bottompatroclus:

my personal interpretation of patroclus

1 month ago with 304 notes
via lehnsheur by bottompatroclus
Title: Barricade
Artist: Stars
Played: 5743 times

pfirsichkind:

I held my breath as I watched you swing
Then run your fingers through your hair

Oh, how could anyone not love the terrible things you do?
Oh, how could anyone not want to try and help you?


2 months ago with 879 notes
via pfirsichkind

achillespelides:

History meme | 1/10 moments:  The June Rebellion (5 June - 7 June, 1832)

Introduction

My topic for this project will be to study the novel, Les Miserables by Victor Hugo, in accordance with its groundbreaking modern views that make the book a relevant social commentary on the society of North America today. Published over a century ago, the author risked his life in penning a novel with such progressive views. Indeed, if I was told that a novel that criticized the penal system and involved anarchist queer characters overthrowing a totalitarian government was written in 1862, I would probably not believe it.  These themes are even deemed radical by today’s standards.

The sidebar on your left provides organized media that fits the labeled topic. Click on the topic you would like to explore.

To visit the next page in a section, scroll to the very bottom and click the next page number.

And yes, the girl in the original content section is me :)

2 months ago with
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On Justice and rehabilitation

The legal struggles characters face in the novel are comparable to those of today. Author Elizabeth A. Neilsen states: “In the United States, a nation born in revolution, there are two specific themes that remain relevant today: justice and democracy. Les Misérables …speaks to modern justice through the story of Jean Valjean, seeking redemption; Inspector Javert, representing legalism; and the Thénardiers, circumventing the system.”  1

  1. Nielsen, Elizabeth A. “Modern American Justice in Theater’s Les Misérables.” (2014).
2 months ago with
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On revolution and anarchy

There are  ideas of revolutionary fever in Les Miserables that echo an anarchist ideal of a state run by the people for the people. A the time of its release, Les Miserables was considered a controversial novel as “Reading it, they feared, was a political act, and Hugo’s detailed description of the barricades provided a how-to manual for insurgency.”1 The novel still has power to inspire anarchy.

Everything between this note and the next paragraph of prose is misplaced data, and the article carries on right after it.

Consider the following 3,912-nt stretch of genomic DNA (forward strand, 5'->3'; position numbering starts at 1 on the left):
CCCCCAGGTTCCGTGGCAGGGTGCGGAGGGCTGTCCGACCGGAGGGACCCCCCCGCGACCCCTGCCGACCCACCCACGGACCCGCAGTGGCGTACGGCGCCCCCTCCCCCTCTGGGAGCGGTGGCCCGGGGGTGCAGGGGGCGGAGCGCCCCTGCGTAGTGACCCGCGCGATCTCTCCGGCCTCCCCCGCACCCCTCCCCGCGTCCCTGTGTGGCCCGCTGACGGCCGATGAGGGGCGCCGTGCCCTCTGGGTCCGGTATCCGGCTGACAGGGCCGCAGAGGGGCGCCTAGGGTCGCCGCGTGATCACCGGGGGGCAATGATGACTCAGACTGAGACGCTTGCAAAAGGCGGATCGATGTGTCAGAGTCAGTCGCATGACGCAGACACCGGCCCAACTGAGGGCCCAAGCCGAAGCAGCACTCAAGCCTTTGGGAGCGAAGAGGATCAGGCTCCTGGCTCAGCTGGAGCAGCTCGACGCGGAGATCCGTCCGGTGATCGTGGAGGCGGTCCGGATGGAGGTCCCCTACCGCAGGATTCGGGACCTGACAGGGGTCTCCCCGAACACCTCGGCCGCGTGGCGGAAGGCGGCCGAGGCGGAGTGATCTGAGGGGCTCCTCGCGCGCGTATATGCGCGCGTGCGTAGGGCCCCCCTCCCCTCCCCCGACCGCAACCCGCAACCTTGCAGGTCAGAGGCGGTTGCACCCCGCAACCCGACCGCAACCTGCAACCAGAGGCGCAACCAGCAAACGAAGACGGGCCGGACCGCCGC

1.Walton, Charles. “The Missing Half of Les Mis.” Council on Foreign Affairs (2013): n. pag. Foreign Affairs Council, 3 Jan. 2013. Web. 15 July 2014. <http://opensiuc.lib.siu.edu/cgi/viewcontent.cgi?article=1379&context=uhp_theses>.

2 months ago with
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On the comparison of E and G to Greek gods

Enjolras and Grantaire are compared to several male mythical pairings that are regarded as male lovers, one of which is the homosexual relationship between Achilles and Patroclus. Ancient Greece was notorious for its acceptance of gay lovers, and even created an army of gay men as they thought this relationship would strengthen them. Use of endearing terms between Achilles and Patroclus in ancient texts may show that the two were beyond friends. The pair act as one unit and address the world in a way very similar to that of ancient married couples. The treatment of Achilles and Patroclus is very different from other friendships shown in Greek literature. One eventually sacrifices himself for the other, which parallels Grantaire throwing himself at Enjolras when he is sentenced to death. 

2 months ago with 3 notes
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On the Death of E and G

Enjolras bravely holds the hand of his love, Grantaire, and demands that they be taken by one bullet. He does not run but faces and embraces his death knowing that the people of France will continue with revolutionizing their government. Grantaire, who is not a believer in the cause, dies because the only think he believed in was Enjolras. This is the most beautiful and meaningful character death I have ever read. 

2 months ago with
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On political symbolism

Each student represents a part of Parisian youth culture at the time. Some, like Lesgle, are obvious in their characterizations as his name sounds like “Eagle”, and as the rowdiest of the bunch; he represents the impact of the American Revolution on French politics. 

2 months ago with
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we make it out alive
all right, all right
no church in the wild

2 months ago with 2,859 notes
via noeltaire
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